We recently hosted a webinar with Matt Camden from the Virginia Tech Transportation Institute (VTTI) on improving fleet safety with driver behavior monitoring (DBM). In case you missed it, we wanted to give an overview of the topics discussed, as well as some key takeaways you can bring back to your team for further discussion.
In the webinar, Matt dove deep into three major themes: 1) What are risky driving behaviors? 2) Do driver monitoring systems improve safety? 3) How to succeed with a driver monitoring system
In this blog post, we are going to dig into the first theme: identifying risky driving behaviors.
Risky driving behaviors contribute to 90 percent of vehicle accidents. The primary behaviors contributing to crashes are:
- Decision errors - Poor decisions on the driver’s part such as speeding, following a vehicle too closely, or driving recklessly given the road conditions.
- Recognition errors - Inattentiveness to what is happening outside the vehicle or being distracted inside the vehicle. Examples include not noticing the vehicle in front of you braking quickly or being distracted by a passenger in the vehicle.
- Performance errors - An error related to the driver’s control of the vehicle such as overcompensating on a turn or panicking during an emergency event.
- Non-performance errors - A non-driving related error on the driver’s part such as falling asleep or having a health-related emergency behind the wheel.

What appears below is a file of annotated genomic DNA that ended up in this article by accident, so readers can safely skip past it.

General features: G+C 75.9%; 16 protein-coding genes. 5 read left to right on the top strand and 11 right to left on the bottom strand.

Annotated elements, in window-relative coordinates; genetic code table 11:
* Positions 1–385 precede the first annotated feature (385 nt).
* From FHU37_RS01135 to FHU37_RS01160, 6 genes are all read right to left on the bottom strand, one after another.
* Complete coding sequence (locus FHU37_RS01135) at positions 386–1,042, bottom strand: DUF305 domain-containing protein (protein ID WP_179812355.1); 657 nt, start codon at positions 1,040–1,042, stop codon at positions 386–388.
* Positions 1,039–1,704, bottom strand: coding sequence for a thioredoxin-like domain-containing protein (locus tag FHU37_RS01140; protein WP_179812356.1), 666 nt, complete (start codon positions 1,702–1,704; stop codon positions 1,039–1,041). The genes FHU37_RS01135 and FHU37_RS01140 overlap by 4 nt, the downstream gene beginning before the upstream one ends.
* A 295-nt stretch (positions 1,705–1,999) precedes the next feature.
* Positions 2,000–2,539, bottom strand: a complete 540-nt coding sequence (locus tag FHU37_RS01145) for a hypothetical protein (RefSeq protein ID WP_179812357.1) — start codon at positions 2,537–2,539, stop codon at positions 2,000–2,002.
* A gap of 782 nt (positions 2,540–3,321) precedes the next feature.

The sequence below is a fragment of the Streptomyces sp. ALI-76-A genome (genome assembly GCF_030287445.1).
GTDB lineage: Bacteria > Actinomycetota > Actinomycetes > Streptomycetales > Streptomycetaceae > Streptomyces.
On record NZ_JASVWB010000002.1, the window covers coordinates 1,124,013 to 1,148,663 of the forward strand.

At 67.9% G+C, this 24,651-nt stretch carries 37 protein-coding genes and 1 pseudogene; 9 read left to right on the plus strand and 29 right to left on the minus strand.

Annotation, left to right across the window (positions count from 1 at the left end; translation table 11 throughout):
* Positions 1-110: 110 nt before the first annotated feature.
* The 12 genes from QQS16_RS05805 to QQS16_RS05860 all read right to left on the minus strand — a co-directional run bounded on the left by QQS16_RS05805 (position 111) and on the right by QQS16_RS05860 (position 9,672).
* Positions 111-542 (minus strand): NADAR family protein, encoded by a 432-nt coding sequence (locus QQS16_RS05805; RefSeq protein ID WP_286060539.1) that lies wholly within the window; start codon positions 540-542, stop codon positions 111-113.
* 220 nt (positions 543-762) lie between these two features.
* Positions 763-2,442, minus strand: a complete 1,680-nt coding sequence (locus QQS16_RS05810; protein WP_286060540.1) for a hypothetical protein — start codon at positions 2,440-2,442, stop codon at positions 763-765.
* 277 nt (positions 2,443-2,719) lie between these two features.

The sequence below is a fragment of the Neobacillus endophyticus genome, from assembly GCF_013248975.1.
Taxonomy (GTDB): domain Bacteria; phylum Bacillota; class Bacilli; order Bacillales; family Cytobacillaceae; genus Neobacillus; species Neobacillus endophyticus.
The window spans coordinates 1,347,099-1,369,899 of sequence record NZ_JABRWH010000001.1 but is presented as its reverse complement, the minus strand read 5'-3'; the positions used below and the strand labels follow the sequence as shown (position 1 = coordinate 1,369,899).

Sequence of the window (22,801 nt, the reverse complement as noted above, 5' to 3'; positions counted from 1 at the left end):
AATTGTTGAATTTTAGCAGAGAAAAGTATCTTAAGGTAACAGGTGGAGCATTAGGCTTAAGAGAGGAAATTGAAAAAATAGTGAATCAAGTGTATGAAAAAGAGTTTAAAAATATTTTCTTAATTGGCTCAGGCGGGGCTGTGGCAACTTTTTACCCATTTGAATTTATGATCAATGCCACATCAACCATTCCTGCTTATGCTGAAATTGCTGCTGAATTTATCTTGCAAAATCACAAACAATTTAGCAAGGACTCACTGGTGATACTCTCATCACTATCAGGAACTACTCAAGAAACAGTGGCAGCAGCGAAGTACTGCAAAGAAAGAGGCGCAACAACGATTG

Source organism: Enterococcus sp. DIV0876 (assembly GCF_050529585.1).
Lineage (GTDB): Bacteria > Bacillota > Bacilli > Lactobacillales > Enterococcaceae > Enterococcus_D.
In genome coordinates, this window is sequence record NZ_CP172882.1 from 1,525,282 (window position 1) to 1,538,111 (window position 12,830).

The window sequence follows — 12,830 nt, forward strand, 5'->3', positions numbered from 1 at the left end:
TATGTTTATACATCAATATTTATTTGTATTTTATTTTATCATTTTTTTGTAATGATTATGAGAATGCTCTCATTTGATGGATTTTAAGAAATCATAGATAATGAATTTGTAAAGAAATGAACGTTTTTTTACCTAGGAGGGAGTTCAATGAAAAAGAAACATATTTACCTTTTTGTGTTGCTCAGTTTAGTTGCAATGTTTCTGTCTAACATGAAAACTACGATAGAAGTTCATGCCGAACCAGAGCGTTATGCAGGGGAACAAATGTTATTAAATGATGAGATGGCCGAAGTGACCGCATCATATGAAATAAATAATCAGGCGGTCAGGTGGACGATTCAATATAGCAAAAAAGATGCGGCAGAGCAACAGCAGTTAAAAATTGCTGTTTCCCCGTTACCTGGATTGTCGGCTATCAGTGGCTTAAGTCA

The table above is based on VTTI research and shows top risky driving behaviors along with the associated increased risk of an accident and the prevalence of the risky behavior. Aggressive driving is among the riskiest types of driving behaviors with 34.8 times greater likelihood of an accident. However, it’s also one of the least frequent behaviors. The most prevalent risky behavior is speeding with 12.8 times greater likelihood of an accident.
VTTI also conducted research on distracted driving behaviors, measuring the prevalence and the impact on the chance of a crash. Of the distracted driving behaviors observed, the act of dialing on a handheld phone multiplies the likelihood of a crash 12.2 times. Even simply talking on a handheld phone increases the risk of an accident 2.2 times.
Clearly our surroundings and our actions in the vehicle influence our driving performance and attention on the road. As a result of our own behavior, we can increase our chance of getting into an accident by 35 times.
So, how do we combat this? One popular solution being explored is driver behavior monitoring systems. This technology can track driver behavior and identify risky behaviors.
In part two of this blog post, we will explore whether DBM systems actually improve safety. Stay tuned!
This blog post is based on the webinar Improving Fleet Safety with Driver Behavior Monitoring Systems, which you can watch here.